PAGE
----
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CHRISTIAN GOBRECHT'S "BRAIDED HAIR CORONET" is a copy of the head of Venus in Benjamin West's "Omnia Vincit Amor" (sold to an American collector in 1839, and reproduced by Cornelius Vermeule in his recent book Art in American Coinage). Letters are smaller than on any previous type since 1793. Dies are completely hubbed except for the date, and the new steam press was strong enough to eliminate the need for reverse hand finishing. This head was repositioned among the stars in 1843, a new complete hub with larger letters being introduced in the same year though before the new head, so that in 1843 we find a dozen or so varieties of the Type of 1842, two with obverse of '42, reverse of '44, and three with Type of 1844, which version remains standardized through 1857 without any further modification. Varieties from here on consist mainly in minute variations in the position of the date, with occasional equally minute doublings, die file marks, chips out of die, rust pits, cracks or crumbling. Overdates are known for 1840, 1849, and (through die blunder in which the date logotype was first entered rotated 180 degrees, i.e. upside down and backwards) 1844 and 1851.
There are also some plainly repunched dates in the mid 1840's, testifying to the new Engraver's incompetence at this blacksmith's chore. James Barton Longacre (1795-1869), hired through political influence as Engraver on Gobrecht's death in 1844, had also begun as a portrait engraver on bank note plates, but Gobrecht's mechanization program had left the Mint with no need of an Engraver except when new designs or denominations would be necessary, which left Longacre with nothing to do but punch in date logotypes until 1849 when he had to design the new gold dollar and double eagle.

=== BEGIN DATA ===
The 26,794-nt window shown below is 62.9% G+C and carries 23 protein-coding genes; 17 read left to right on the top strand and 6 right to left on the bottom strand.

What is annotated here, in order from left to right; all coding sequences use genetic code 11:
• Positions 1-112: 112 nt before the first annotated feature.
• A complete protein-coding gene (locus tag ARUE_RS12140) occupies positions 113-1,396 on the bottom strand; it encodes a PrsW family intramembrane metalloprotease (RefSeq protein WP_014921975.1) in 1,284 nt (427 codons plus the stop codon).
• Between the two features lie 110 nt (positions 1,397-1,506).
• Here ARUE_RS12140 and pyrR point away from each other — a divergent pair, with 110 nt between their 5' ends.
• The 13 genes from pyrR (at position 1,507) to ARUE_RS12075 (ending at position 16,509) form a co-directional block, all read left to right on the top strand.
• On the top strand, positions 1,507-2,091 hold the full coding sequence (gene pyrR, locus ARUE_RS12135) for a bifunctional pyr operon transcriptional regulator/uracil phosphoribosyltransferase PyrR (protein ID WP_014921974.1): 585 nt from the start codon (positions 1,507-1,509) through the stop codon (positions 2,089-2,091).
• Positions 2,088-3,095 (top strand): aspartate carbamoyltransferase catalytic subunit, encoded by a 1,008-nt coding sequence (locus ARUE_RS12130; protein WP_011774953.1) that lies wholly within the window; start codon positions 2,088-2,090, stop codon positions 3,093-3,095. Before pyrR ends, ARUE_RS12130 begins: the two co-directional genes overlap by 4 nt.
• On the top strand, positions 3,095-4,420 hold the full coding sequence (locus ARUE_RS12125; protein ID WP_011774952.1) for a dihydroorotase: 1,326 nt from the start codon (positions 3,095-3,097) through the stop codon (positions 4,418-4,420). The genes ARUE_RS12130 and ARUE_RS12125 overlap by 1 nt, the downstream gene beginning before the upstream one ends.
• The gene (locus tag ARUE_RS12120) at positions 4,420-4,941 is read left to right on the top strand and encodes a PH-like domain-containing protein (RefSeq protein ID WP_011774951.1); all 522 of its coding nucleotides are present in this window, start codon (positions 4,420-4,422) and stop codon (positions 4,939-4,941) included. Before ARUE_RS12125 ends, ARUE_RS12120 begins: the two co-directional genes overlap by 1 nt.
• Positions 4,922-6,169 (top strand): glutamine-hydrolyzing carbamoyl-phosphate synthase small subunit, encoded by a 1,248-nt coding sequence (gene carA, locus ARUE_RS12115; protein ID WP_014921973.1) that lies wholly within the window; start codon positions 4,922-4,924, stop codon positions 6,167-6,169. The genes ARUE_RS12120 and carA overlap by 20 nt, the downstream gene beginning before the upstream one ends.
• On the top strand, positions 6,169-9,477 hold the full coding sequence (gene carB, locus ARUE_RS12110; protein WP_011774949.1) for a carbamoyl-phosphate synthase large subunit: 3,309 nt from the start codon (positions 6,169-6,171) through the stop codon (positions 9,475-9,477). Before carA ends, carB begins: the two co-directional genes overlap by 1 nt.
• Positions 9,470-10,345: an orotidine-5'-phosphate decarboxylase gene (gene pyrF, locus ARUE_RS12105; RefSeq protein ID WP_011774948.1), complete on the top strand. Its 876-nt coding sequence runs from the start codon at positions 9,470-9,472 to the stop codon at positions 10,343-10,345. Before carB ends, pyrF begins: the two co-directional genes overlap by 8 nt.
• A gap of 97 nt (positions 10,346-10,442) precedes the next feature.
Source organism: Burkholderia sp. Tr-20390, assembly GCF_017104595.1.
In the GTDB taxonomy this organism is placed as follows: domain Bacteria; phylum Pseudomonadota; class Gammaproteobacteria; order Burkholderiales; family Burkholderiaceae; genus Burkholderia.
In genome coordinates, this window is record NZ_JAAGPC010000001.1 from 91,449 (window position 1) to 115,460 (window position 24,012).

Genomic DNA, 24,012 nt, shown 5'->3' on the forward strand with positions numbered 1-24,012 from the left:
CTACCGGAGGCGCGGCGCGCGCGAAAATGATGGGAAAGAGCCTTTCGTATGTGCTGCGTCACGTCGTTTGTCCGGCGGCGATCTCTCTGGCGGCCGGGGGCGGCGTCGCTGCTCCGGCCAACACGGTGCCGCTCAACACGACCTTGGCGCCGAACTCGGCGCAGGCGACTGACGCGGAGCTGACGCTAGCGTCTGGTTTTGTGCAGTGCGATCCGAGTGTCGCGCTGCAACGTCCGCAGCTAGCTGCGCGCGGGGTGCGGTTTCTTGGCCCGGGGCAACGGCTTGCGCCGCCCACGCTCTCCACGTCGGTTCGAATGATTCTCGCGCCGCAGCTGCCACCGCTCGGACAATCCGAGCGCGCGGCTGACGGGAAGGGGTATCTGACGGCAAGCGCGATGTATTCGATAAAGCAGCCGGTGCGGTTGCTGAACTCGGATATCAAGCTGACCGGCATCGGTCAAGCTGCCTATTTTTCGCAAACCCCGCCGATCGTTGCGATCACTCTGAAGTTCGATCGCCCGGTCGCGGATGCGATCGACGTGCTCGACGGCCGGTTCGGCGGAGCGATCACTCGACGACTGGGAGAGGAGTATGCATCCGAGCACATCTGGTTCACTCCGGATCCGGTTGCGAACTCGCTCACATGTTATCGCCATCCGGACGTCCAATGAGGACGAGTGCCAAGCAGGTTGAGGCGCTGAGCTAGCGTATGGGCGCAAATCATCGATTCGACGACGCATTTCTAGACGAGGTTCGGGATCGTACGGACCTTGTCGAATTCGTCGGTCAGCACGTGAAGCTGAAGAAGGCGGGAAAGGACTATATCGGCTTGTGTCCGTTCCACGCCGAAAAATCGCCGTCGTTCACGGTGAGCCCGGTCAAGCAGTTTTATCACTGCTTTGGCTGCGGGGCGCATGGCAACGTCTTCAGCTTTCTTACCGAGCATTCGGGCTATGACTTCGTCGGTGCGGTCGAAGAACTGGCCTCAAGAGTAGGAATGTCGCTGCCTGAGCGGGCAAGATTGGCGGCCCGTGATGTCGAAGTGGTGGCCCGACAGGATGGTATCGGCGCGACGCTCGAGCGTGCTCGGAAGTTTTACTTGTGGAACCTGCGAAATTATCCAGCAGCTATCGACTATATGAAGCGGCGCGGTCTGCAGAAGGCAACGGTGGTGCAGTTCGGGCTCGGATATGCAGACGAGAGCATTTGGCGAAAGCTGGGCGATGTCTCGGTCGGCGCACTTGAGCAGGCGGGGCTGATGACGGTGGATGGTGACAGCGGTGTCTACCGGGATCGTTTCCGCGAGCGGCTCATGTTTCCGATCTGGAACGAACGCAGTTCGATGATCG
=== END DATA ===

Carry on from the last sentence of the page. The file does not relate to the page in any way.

In the late years the most outstanding varieties include the upright and slanting 5's of 1855-6, the "Twelve Stars" 1855 (N-10, generally seen red Uncirculated, prooflike), and the large and small dates of 1857. The Twelve Stars coin (from die failure) is very scarce and we suspect that most were saved as curiosities. The date 1857 was melted in quantity at the mint when the denomination was abolished that year (in favor of the nickel composition Flying Eagle cent), but several collectors hoarded 1857's so that the date is not exceptionally rare except in full red Uncirculated state. Other dates in this period are obtainable for a price in red Uncirculated due to hoards: 1850 N-7, 1851 N-2, 1852 N-3, 1853 N-25, 1855 N-4, 1856 N-14. (N designations refer to the varieties, for dates indicated, as described by Howard R. Newcomb, U.S. Copper Cents 1816-18.57. N.Y. Numismatic Review, 1944 and later reprints)